In contrast to previous years, and by the standards of the bizarre and confusing last few weeks, the Obama administration had a surprisingly fruitful General Assembly week, with tentative progress made on Syria, Iran, and the international arms trade. Now, let me undermine that lede with half a dozen more caveats.
The main headline is the deal hammered out on Syria’s chemical weapons, which has been approved by the five permanent members of the U.N. Security Council. Yes, there’s an awful lot to be skeptical about in this resolution. The draft text does not include any automatic penalties if Syria fails to comply with the inspections and destruction program. Rather than invoking Chapter 7 of the U.N. Charter, which deals with the use of force in response to breaches of the peace, the parties used the workaround of Article 25, which obligates parties to carry out the council’s decisions.
And while the resolution urges that “those individuals responsible for the use of chemical weapons in the Syrian Arab Republic should be held accountable,” it avoids attributing blame for the Aug. 21 chemical weapons attack or suggesting that those responsible be referred to the International Criminal Court.
While the administration is putting out signals that Assad’s chemical arsenal can be destroyed more easily than expected, I still don’t understand how inspectors can pull this off in the midst of a bloody conflict when that’s never been done before and such operations always go past deadline and over budget even under the best of circumstances.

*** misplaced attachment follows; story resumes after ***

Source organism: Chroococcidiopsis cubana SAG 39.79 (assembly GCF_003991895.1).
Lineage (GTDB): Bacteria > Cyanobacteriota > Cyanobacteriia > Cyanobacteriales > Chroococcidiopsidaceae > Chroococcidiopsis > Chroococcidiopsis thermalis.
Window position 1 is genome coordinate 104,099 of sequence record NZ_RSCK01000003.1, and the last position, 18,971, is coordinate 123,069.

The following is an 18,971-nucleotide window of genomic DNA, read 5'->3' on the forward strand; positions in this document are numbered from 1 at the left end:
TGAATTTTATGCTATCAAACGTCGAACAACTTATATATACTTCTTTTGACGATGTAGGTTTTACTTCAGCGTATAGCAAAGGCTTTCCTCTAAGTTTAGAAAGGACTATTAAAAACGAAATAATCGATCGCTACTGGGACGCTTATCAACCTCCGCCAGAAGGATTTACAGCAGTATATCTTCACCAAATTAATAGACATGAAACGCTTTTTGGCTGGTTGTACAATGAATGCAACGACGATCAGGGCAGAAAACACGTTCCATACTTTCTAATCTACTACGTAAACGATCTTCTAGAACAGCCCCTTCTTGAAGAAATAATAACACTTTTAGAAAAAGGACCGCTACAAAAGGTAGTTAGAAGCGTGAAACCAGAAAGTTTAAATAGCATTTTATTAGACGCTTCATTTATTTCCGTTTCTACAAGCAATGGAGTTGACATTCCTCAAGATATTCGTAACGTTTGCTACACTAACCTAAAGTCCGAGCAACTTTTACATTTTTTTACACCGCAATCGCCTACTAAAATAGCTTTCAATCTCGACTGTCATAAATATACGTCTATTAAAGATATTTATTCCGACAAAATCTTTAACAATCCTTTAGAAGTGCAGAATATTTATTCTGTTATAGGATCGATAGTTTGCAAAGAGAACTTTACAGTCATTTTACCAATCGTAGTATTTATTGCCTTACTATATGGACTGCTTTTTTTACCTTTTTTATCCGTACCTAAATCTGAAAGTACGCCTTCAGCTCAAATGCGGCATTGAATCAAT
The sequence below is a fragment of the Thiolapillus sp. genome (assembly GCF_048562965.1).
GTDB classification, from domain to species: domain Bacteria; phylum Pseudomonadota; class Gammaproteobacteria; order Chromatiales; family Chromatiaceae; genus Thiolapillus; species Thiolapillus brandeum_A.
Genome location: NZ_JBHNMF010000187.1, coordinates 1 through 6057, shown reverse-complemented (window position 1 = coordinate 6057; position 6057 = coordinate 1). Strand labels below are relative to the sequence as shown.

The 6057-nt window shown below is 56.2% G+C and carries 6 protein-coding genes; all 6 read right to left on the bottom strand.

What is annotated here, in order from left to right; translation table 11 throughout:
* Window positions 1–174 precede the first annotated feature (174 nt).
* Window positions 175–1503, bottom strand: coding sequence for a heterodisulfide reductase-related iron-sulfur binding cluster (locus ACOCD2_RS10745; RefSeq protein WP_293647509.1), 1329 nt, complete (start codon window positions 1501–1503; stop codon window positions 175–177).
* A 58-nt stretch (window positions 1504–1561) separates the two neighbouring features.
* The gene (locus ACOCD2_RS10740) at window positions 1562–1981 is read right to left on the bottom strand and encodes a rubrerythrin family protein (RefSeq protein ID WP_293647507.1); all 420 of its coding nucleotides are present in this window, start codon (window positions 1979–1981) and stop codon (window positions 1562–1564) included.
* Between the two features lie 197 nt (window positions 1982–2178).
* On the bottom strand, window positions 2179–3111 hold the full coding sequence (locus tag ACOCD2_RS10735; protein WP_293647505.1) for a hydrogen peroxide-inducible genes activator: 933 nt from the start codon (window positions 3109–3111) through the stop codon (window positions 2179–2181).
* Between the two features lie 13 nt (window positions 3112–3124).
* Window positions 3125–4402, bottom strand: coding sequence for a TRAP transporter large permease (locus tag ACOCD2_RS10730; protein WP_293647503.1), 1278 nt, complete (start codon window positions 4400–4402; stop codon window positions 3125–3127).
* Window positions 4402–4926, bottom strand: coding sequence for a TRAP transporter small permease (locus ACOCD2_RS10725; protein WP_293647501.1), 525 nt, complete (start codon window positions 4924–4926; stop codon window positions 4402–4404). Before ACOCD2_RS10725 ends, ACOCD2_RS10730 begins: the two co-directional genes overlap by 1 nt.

And of course the deal does little to address the increasingly complex war in Syria, but the administration has made it clear that its priority is the chemical weapons and that it would prefer to act through the U.N. Given that, this is almost certainly the best deal they could have expected and it's the first time in recent memory that the Council has agreed on anything related to Syria
Meanwhile, while President Rouhani’s questionable grasp of historical events might be getting the headlines, Secretary of State John Kerry and Foreign Minister Javad Zarif held the most high-level meeting between U.S. and Iranian officials in three decades, and new international talks on Iran’s nuclear program with the five members of the U.N. Security Council plus Germany will be held in Geneva next month. It’s not clear whether Iran is actually changing its negotiating position, but these talks have been stalled for months so in the world of nuclear diplomacy, this counts as progress.
Then there’s the Arms Trade Treaty, which the United States, along with a majority of U.N. member states, signed this week. Again, plenty of caveats: the U.S. hasn’t actually ratified the treaty and won’t until the NRA magically ceases to exist as a potent political force on Capitol Hill. But the U.S. signing can help the treaty gain momentum. Fifty countries need to ratify for it to go into effect. Only six have so far, but 107 have signed.
It may sound like I’m damning with faint praise, but by U.N. week standards, that’s a lot! Of course skepticism is still warranted, particularly on Iran and Syria. In Middle East diplomacy, the skeptics are right 99 percent of the time. But compared to what’s going on back in Washington and how the president’s foreign policy looked a few weeks ago, this can be considered a productive week at Turtle Bay.
[Update 4:24 p.m.: Obama and Rouhani spoke by phone on Friday afternoon.
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